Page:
4. I would like to raise an objection to the current adverts airing in order to combat domestic violence. Most women I have spoken to find the advert where the child is encouraged to kick the ball at his mother’s head to be embarrassing and ill conceived. We have a suggestion as to what would have been a better outcome after the incident. The woman should not appear as a passive victim (it is that sort of behaviour that can attract bullies!) she should have quietly stood up, retrieved the ball, packed up the picnic and headed for the car telling her son that that behaviour is not acceptable. She displays her fear of her partner by not being assertive. Women can’t always run to experts to deal with domestic violence, they need to learn the tools to deal with situations themselves as do children especially girls and young women.

    1. Thank you for your comment Faith. We apologise for our late reply, we have only just received your comment. We agree that positive representations of women demonstrating leadership are certainly needed in mainstream media. We also recognise that family violence is a complex issue, and focusing only on what women should do doesn’t take into account the scope of the problem. We agree that providing tools to help women deal with situations themselves is crucial, but victim blaming is never the solution.

  5. Many men are only violent towards women because of the verbal violence they get from the woman. Women abuse men until they reach breaking point, then wonder why they react. Neither side is at fault more than the other.

  6. Why does the mother depicted in the football kicking ad, when the boy says dad was good today & the mother should have said no he was not, as kicking a football into a persons head is definitely not OK this gives the wrong message to the child.

  7. Do you realise that you are quite possibly promoting domestic violence with your latest advertisements? The ads are on at times where many small children are watching. I have a wonderful husband who is idealised by my son. My son would not understand that the Dad in the ad. could be doing anything bad against the mother. Your advertisement does not specifically say that it is bad to kick a ball into the mothers head. In fact children watching will see is that the boy is being congratulated by his father. Small children watching will not understand or pick up that this is not the right thing to do. My son would never have thought to kick a football into someone’s head on purpose – except that the advertisement has now taught him to do that.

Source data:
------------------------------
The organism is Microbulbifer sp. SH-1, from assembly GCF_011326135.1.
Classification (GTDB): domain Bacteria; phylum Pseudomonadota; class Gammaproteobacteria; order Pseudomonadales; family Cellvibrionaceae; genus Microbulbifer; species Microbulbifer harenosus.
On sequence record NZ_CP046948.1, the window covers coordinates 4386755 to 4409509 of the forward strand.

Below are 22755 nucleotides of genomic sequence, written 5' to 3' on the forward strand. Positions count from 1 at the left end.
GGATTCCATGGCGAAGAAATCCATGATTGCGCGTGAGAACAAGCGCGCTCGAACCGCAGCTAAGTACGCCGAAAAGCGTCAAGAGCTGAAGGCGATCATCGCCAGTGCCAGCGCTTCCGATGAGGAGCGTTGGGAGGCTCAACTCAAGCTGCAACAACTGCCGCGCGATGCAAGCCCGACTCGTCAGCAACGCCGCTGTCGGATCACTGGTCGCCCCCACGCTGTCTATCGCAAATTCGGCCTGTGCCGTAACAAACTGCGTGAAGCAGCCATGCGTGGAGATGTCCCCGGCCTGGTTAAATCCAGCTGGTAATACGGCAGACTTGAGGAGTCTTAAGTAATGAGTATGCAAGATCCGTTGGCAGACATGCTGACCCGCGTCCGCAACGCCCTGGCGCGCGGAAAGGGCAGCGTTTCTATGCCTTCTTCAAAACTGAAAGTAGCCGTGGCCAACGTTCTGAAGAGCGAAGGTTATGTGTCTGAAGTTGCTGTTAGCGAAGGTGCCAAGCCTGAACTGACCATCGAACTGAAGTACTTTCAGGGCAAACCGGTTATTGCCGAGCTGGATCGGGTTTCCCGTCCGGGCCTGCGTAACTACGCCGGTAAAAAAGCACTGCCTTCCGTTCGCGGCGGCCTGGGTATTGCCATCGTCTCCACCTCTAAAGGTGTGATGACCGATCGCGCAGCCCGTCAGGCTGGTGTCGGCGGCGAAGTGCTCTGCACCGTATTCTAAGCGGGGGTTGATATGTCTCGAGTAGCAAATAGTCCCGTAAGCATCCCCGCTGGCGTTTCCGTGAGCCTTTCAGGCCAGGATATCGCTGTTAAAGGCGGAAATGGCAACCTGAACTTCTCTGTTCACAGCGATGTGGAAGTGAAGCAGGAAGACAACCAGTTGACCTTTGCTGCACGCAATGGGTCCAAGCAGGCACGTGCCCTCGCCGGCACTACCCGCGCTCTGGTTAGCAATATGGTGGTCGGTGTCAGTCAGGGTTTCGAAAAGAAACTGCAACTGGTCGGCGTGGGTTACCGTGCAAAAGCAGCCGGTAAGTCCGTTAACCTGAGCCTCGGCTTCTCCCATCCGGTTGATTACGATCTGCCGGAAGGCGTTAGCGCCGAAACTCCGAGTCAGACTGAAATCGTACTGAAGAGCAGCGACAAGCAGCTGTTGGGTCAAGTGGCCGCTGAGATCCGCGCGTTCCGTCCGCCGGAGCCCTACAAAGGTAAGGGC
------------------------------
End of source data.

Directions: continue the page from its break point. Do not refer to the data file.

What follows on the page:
Unfortunately you are probably creating a generation of children who will abuse their wives/husbands. Your ad misses the point totally. Adults will get it – children will not.

  8. Hi,
    I really appreciate what you are trying to achieve here. It is an important message however it has had the exact opposite affect to my family. It actually promoted violence towards females for my young son.
    My husband and two children were eating dinner in a caravan park camp kitchen while the television there was showing the news. It would have been about 6.30pm when the advert aired. An acceptable time for children to be watching or near television.
    My son, who is 4yo, who obviously cannot read saw this ad and lead him to believe that it is ok to kick balls at females. After he saw the ad he said “I’ll kick a ball at Phoebe’s head.” (Phoebe is his 6yo sister.)
    My son, like most children watching, could not read the final message and only took in what was portrayed in the visual images.
    We had to discuss this with our children afterwards. Maybe this was your desire? To get the dialogue happening? However this will probably not happen for most families.
    Children watching an ad like this will think that what happened is ok because nobody said anything otherwise.
    I believe these kind of shocking advertisements do the exact opposite of their intent. Children seeing these images do not understand that it is ironic or shocking. They see it as role modelling because it is on television.
    Will you be able to address this issue? Or remove the adverts from prime-time? Or change the ending to show what the adults should do in these situations?
    Kind regards, Melissa Murphy.

  9. Everytime the advertisement is aired where the child is encouraged to kick the ball at his mother’s head to be embarrassing and ill conceived but more, it is showing children how to be violent ….and I can’t stop crying…
    Yes, I have experience this, and find the advertisement to be an utterly appalling representation of domestic violence.

  10. Hi im a father of two beatiful children im still quite disgusted that there still isnt a abuse against dads add for television i went through a lot of abuse when i was with the mother of my children and i didnt know what to when i was her because all i felt it was embarrassing to come out because there isnt enough advice for men who are abused by their partner we need to update our systems because im still going though this abuse because the mother of my kids is using them against me which causes me a lot of stress and them alot of stress